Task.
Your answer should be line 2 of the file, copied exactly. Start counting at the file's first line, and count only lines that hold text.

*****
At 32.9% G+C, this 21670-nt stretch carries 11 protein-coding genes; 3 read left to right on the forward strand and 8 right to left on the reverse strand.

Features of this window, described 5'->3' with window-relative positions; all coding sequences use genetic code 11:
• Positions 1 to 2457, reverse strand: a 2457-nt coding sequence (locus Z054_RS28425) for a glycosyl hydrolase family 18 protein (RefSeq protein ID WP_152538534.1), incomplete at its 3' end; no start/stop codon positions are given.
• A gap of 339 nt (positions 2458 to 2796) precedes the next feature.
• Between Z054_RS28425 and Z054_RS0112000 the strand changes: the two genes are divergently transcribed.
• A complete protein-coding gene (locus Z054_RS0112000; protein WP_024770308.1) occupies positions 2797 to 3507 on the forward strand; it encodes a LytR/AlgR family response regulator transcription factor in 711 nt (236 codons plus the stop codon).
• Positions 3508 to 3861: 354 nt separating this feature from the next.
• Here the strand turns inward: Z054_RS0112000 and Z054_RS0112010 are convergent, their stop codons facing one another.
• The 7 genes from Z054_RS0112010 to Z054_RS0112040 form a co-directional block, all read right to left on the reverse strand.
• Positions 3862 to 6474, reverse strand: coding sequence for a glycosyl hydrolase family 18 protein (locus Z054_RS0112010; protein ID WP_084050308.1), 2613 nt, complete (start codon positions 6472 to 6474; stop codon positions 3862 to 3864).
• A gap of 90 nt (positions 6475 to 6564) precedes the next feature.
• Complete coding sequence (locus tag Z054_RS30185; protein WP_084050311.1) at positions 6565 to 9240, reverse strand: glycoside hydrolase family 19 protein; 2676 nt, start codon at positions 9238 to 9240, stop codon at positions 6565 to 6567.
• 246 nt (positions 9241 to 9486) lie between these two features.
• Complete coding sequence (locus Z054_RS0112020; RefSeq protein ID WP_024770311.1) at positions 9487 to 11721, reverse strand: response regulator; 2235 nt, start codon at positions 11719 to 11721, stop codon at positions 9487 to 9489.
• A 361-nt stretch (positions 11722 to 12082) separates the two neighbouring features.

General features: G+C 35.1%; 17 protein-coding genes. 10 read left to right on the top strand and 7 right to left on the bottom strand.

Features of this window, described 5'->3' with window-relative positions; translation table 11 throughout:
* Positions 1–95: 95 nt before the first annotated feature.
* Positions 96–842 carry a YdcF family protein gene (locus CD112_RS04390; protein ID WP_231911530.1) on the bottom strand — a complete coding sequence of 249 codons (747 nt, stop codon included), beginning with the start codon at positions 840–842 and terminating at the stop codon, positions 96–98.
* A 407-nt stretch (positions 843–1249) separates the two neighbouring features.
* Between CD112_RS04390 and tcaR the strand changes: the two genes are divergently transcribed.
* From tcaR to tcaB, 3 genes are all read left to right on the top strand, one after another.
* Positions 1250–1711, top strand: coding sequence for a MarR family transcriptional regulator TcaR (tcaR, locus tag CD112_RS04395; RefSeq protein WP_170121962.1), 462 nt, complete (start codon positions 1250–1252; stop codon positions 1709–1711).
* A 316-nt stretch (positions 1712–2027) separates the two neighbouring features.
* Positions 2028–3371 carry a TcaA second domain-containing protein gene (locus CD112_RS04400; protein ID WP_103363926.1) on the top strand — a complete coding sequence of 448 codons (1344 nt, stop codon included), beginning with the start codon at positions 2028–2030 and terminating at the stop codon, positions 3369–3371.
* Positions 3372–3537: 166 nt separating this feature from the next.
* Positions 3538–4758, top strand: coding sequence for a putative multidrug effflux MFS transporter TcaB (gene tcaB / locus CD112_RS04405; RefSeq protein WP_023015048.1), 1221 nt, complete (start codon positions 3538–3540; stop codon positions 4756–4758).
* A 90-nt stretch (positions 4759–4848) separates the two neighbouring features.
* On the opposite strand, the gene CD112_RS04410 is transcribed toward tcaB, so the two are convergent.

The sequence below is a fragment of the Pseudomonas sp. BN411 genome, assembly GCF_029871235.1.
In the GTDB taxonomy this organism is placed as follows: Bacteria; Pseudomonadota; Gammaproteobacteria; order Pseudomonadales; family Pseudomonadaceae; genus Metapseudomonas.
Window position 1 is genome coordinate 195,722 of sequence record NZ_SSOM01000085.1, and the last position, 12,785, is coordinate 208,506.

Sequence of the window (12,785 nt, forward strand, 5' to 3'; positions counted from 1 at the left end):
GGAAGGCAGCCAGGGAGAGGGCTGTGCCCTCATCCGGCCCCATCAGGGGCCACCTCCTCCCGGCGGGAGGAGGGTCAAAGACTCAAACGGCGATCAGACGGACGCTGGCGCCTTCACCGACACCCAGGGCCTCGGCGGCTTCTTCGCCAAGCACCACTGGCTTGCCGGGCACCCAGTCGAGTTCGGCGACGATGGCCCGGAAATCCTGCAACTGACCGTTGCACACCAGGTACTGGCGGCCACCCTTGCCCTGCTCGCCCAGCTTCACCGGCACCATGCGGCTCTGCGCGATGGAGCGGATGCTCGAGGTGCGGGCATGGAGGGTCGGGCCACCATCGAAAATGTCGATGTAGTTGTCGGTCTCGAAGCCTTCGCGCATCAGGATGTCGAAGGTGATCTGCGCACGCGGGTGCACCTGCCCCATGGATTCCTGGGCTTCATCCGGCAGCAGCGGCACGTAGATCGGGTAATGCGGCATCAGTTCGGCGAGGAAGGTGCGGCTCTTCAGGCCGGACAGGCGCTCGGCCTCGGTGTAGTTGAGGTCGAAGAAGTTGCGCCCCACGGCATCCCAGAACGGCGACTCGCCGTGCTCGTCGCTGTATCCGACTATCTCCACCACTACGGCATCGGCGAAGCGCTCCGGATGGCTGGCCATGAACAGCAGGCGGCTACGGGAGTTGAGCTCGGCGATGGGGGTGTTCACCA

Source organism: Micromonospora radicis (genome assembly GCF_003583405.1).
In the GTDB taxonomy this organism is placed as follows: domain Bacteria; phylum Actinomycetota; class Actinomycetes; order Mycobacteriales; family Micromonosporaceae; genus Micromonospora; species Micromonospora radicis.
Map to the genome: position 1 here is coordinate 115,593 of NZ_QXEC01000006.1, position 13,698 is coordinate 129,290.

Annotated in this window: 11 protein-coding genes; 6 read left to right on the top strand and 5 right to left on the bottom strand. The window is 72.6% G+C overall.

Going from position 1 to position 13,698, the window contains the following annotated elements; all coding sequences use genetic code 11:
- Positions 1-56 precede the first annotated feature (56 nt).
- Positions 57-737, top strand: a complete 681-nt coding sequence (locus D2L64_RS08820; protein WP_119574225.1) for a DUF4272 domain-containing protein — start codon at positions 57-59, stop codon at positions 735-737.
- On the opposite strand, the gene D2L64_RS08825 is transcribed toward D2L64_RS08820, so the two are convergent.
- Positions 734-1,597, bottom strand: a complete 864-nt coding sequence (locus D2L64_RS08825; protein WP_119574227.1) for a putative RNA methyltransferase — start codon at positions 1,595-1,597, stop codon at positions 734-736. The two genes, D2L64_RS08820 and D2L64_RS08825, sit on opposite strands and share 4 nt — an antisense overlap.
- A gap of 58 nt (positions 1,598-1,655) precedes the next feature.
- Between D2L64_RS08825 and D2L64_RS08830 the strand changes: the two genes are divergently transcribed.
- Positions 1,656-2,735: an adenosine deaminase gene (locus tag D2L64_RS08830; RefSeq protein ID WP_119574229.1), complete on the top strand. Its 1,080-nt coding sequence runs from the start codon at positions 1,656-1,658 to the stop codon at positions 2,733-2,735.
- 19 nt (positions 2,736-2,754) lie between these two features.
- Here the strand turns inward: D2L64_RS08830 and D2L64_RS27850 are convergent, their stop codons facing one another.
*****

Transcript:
Features of this window, described 5'->3' with window-relative positions; all coding sequences use genetic code 11: